BENGHAZI (Reuters) - Libya’s rebel leader said on Wednesday that his council had offered to allow Muammar Gaddafi to stay in the country provided he step down first, but that this offer had now expired.
“This offer is no longer valid,” Mustafa Abdel Jalil told reporters in the rebel-held eastern city of Benghazi.
Abdel Jalil said the offer was made about a month ago through U.N. envoy Abdel Elah al-Khatib, with a two-week deadline attached. The two weeks had passed and the offer was no longer valid, he said.
Khatib visited both Benghazi and Gaddafi’s stronghold of Tripoli this week to seek a negotiated end to the war that has dragged on despite four months of NATO air strikes.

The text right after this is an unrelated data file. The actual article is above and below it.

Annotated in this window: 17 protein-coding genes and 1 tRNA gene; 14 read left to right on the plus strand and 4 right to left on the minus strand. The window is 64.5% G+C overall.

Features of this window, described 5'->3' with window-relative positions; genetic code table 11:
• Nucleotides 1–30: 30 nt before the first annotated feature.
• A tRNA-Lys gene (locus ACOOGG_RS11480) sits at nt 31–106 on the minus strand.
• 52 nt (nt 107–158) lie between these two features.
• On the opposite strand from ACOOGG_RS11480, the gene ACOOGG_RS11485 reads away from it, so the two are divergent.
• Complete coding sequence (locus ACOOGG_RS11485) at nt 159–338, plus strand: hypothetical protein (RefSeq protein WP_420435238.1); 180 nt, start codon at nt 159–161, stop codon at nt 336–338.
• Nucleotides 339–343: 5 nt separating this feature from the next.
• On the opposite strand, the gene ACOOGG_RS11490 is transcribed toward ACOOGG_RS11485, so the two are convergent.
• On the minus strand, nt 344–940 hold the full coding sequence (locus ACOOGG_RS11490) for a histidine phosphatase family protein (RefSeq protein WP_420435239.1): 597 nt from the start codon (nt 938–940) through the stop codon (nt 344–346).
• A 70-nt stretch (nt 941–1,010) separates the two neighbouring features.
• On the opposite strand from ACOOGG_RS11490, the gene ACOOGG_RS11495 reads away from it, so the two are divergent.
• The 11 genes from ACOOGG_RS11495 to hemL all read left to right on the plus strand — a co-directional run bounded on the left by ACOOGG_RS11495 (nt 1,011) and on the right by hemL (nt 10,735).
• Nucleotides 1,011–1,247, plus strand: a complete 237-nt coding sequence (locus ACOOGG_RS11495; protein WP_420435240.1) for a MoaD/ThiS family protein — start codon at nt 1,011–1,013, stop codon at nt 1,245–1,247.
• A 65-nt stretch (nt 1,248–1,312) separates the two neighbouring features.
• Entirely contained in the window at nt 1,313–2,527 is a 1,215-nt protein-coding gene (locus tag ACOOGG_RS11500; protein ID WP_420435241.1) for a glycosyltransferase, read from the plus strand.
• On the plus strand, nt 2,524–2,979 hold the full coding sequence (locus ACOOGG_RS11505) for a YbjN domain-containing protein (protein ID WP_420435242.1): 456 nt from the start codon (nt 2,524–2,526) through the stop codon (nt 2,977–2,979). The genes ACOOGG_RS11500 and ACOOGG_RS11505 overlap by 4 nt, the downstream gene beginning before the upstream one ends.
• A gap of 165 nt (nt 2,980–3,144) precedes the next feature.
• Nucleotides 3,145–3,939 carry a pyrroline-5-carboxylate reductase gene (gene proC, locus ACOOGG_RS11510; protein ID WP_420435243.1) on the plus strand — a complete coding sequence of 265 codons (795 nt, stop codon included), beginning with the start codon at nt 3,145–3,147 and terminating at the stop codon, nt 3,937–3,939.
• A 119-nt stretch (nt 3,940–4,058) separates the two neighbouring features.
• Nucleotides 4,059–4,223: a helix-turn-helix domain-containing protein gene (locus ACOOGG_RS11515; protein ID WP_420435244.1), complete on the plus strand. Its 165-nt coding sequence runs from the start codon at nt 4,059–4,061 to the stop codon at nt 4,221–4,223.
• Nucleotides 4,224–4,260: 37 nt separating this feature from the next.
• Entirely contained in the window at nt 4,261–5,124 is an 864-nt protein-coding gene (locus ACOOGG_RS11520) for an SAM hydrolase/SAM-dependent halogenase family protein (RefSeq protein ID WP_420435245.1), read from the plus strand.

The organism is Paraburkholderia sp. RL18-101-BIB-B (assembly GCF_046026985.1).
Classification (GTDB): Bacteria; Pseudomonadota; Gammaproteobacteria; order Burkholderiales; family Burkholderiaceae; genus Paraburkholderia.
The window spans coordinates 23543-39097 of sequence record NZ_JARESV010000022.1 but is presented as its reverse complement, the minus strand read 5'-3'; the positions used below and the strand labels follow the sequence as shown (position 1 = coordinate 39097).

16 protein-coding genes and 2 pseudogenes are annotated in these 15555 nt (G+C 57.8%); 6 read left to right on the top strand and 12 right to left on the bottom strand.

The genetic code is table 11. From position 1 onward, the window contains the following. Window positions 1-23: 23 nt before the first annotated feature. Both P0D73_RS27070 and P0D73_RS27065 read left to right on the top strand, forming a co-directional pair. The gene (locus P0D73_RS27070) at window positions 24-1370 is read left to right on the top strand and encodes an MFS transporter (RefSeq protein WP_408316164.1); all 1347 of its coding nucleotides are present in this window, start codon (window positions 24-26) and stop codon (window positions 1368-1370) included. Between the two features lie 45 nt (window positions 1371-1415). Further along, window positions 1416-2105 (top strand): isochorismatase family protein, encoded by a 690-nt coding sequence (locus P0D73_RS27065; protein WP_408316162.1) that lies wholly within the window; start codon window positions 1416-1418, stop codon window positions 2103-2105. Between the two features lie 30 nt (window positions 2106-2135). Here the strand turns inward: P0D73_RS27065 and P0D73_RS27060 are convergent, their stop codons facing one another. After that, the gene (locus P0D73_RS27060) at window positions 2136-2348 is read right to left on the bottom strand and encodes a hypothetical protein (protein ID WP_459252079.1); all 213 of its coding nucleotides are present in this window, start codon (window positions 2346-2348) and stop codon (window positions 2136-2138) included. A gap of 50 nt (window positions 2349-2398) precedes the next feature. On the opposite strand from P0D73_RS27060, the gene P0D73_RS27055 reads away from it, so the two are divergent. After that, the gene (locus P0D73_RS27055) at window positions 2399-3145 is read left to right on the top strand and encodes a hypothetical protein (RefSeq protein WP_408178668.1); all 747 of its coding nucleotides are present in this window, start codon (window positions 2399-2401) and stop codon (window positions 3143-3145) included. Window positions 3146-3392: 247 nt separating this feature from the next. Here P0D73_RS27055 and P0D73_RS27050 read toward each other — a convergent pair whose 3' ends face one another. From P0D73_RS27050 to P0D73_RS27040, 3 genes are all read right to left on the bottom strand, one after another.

Khatib did not give any details on his initiative, but a diplomat said it involved declaring a ceasefire and creating a power-sharing government that would not include Gaddafi.
Asked about the idea of a power-sharing government, Abdel Jalil said it was “laughable” but gave not details.
A rebel source said Khatib had suggested a five-member power-sharing council including two Gaddafi loyalists and two rebels. However, he had no suggestion about who might chair the council or lead the country.
The source said the plan would have led to a worsening of the civil war and that the rebels now believed only the military option remained open to them to end Gaddafi’s 41-year rule.
Reporting by Rania El Gamal, Writing by Lin Noueihed